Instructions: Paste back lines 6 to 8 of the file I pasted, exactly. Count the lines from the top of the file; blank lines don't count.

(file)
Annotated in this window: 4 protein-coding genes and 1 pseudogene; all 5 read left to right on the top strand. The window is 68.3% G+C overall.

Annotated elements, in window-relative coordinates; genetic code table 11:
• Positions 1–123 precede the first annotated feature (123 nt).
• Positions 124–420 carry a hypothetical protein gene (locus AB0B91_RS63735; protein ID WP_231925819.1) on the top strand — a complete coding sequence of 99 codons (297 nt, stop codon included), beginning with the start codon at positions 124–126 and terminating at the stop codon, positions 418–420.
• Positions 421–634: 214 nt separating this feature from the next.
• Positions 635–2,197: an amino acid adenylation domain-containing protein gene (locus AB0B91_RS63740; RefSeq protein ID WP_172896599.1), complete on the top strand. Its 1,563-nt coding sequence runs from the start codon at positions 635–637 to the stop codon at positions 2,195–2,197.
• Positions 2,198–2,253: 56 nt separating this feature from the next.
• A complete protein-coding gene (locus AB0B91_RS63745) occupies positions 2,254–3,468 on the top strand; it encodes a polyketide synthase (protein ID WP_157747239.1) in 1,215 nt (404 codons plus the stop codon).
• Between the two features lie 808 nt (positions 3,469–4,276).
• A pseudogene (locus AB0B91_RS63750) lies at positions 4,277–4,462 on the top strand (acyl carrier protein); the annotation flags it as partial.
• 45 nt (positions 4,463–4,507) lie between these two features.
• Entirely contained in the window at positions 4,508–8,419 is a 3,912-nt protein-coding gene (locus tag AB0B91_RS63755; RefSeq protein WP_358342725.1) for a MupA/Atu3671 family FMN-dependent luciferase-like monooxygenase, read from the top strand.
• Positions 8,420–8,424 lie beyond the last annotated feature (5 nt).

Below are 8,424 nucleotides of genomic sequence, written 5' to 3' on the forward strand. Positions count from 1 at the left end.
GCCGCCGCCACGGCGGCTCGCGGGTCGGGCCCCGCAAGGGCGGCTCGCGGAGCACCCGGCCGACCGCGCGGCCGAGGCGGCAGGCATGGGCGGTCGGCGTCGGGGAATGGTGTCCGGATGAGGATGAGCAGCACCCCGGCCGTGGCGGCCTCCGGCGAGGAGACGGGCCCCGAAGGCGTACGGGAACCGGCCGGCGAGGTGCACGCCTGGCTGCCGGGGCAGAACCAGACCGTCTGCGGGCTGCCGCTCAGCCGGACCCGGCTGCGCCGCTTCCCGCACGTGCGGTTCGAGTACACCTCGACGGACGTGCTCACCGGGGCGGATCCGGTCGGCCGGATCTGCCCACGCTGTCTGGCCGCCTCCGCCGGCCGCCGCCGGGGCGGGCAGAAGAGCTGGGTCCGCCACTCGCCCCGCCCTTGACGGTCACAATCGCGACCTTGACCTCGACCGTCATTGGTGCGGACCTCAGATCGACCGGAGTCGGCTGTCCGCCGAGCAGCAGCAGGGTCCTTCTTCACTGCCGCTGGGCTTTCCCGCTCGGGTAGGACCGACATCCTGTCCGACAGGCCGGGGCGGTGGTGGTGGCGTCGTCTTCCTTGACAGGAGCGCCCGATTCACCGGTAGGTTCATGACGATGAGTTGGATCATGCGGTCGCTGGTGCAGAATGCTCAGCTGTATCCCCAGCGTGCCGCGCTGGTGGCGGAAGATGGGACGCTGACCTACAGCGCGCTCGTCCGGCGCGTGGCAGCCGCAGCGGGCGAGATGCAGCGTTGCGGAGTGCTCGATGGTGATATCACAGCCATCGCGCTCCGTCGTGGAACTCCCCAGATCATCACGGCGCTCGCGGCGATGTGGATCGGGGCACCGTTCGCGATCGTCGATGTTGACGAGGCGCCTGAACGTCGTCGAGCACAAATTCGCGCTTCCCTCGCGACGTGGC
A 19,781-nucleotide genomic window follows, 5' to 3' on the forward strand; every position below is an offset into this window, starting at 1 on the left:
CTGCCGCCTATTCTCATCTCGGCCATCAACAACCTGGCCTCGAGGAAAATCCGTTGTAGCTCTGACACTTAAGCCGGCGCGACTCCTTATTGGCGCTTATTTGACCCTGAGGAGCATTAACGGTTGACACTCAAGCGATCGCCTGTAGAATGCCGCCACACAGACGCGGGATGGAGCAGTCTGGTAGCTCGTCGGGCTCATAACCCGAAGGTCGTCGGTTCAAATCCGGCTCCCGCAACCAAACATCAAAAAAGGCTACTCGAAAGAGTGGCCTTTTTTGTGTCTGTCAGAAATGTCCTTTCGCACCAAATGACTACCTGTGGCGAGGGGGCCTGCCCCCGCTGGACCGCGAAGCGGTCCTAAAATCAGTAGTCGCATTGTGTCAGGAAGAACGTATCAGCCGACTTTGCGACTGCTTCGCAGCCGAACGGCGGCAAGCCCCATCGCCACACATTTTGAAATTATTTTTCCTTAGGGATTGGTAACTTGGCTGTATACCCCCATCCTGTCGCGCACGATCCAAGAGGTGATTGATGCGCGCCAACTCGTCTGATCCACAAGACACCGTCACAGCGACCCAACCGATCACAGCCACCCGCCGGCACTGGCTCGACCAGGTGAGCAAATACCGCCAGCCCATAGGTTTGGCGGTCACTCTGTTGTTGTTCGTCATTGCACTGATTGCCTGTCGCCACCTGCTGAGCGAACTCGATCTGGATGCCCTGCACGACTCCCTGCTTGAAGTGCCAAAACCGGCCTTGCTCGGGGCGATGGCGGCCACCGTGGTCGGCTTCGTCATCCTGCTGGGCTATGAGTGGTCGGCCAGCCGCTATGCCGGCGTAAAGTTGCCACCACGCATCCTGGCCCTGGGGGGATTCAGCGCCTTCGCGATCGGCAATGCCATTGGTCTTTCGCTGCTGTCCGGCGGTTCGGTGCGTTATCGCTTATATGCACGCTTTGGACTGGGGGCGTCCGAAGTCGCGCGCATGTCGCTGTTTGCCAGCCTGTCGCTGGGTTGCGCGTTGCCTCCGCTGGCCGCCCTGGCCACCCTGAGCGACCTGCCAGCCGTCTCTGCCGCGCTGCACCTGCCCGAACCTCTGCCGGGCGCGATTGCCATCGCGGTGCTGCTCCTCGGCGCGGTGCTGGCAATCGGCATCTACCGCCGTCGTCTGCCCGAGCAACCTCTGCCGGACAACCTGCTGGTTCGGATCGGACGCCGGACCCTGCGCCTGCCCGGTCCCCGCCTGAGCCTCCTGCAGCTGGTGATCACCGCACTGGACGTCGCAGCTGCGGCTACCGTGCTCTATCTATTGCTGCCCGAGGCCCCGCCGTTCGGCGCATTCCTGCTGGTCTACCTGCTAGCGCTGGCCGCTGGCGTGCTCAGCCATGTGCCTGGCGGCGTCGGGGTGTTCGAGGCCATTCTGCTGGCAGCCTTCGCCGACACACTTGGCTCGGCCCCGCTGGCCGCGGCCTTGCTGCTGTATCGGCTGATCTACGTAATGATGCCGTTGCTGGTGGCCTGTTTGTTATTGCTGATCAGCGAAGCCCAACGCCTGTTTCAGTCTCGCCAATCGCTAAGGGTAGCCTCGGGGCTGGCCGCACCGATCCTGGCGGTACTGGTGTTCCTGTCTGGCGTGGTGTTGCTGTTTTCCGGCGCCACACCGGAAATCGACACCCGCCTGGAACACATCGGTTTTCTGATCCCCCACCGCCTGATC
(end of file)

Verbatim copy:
• Positions 635–2,197: an amino acid adenylation domain-containing protein gene (locus AB0B91_RS63740; RefSeq protein ID WP_172896599.1), complete on the top strand. Its 1,563-nt coding sequence runs from the start codon at positions 635–637 to the stop codon at positions 2,195–2,197.
• Positions 2,198–2,253: 56 nt separating this feature from the next.
• A complete protein-coding gene (locus AB0B91_RS63745) occupies positions 2,254–3,468 on the top strand; it encodes a polyketide synthase (protein ID WP_157747239.1) in 1,215 nt (404 codons plus the stop codon).